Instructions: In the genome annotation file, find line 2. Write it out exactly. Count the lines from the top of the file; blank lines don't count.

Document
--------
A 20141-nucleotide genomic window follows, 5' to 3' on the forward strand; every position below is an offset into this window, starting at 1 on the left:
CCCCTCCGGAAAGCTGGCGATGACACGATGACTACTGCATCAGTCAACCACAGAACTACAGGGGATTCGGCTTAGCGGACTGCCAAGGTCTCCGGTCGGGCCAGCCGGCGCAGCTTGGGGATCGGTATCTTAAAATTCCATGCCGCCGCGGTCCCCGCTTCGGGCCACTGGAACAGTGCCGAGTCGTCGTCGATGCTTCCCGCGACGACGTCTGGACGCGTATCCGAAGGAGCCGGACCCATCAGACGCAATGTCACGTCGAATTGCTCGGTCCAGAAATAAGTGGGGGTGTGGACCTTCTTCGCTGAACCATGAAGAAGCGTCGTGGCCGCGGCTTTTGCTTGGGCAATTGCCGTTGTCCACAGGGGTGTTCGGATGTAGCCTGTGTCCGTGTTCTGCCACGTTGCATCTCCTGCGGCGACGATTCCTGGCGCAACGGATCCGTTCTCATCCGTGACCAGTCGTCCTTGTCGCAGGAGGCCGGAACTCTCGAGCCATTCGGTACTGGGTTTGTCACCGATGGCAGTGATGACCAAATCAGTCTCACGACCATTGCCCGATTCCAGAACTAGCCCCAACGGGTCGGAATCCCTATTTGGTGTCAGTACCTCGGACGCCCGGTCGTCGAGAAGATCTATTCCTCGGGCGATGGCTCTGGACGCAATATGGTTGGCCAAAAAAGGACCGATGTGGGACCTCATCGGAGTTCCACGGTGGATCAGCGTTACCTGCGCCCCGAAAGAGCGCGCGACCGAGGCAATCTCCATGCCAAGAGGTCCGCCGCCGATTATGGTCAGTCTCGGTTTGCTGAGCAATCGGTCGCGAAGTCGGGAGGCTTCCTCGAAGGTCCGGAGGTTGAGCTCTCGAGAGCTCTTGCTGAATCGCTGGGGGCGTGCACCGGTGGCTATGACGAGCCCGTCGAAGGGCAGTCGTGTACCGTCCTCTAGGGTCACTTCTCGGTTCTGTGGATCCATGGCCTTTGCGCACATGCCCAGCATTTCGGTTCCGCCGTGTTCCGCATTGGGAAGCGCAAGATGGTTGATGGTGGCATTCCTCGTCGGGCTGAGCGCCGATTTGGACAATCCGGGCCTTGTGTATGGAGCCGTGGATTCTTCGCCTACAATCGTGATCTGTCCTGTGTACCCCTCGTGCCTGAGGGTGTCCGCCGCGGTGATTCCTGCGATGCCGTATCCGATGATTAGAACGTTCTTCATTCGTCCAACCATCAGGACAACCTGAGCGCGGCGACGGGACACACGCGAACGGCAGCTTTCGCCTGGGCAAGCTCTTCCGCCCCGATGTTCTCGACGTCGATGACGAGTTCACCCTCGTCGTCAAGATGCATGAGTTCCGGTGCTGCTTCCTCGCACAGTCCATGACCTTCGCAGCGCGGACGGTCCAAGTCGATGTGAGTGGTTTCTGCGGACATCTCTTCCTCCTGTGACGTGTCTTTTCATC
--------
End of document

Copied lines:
CCCCTCCGGAAAGCTGGCGATGACACGATGACTACTGCATCAGTCAACCACAGAACTACAGGGGATTCGGCTTAGCGGACTGCCAAGGTCTCCGGTCGGGCCAGCCGGCGCAGCTTGGGGATCGGTATCTTAAAATTCCATGCCGCCGCGGTCCCCGCTTCGGGCCACTGGAACAGTGCCGAGTCGTCGTCGATGCTTCCCGCGACGACGTCTGGACGCGTATCCGAAGGAGCCGGACCCATCAGACGCAATGTCACGTCGAATTGCTCGGTCCAGAAATAAGTGGGGGTGTGGACCTTCTTCGCTGAACCATGAAGAAGCGTCGTGGCCGCGGCTTTTGCTTGGGCAATTGCCGTTGTCCACAGGGGTGTTCGGATGTAGCCTGTGTCCGTGTTCTGCCACGTTGCATCTCCTGCGGCGACGATTCCTGGCGCAACGGATCCGTTCTCATCCGTGACCAGTCGTCCTTGTCGCAGGAGGCCGGAACTCTCGAGCCATTCGGTACTGGGTTTGTCACCGATGGCAGTGATGACCAAATCAGTCTCACGACCATTGCCCGATTCCAGAACTAGCCCCAACGGGTCGGAATCCCTATTTGGTGTCAGTACCTCGGACGCCCGGTCGTCGAGAAGATCTATTCCTCGGGCGATGGCTCTGGACGCAATATGGTTGGCCAAAAAAGGACCGATGTGGGACCTCATCGGAGTTCCACGGTGGATCAGCGTTACCTGCGCCCCGAAAGAGCGCGCGACCGAGGCAATCTCCATGCCAAGAGGTCCGCCGCCGATTATGGTCAGTCTCGGTTTGCTGAGCAATCGGTCGCGAAGTCGGGAGGCTTCCTCGAAGGTCCGGAGGTTGAGCTCTCGAGAGCTCTTGCTGAATCGCTGGGGGCGTGCACCGGTGGCTATGACGAGCCCGTCGAAGGGCAGTCGTGTACCGTCCTCTAGGGTCACTTCTCGGTTCTGTGGATCCATGGCCTTTGCGCACATGCCCAGCATTTCGGTTCCGCCGTGTTCCGCATTGGGAAGCGCAAGATGGTTGATGGTGGCATTCCTCGTCGGGCTGAGCGCCGATTTGGACAATCCGGGCCTTGTGTATGGAGCCGTGGATTCTTCGCCTACAATCGTGATCTGTCCTGTGTACCCCTCGTGCCTGAGGGTGTCCGCCGCGGTGATTCCTGCGATGCCGTATCCGATGATTAGAACGTTCTTCATTCGTCCAACCATCAGGACAACCTGAGCGCGGCGACGGGACACACGCGAACGGCAGCTTTCGCCTGGGCAAGCTCTTCCGCCCCGATGTTCTCGACGTCGATGACGAGTTCACCCTCGTCGTCAAGATGCATGAGTTCCGGTGCTGCTTCCTCGCACAGTCCATGACCTTCGCAGCGCGGACGGTCCAAGTCGATGTGAGTGGTTTCTGCGGACATCTCTTCCTCCTGTGACGTGTCTTTTCATC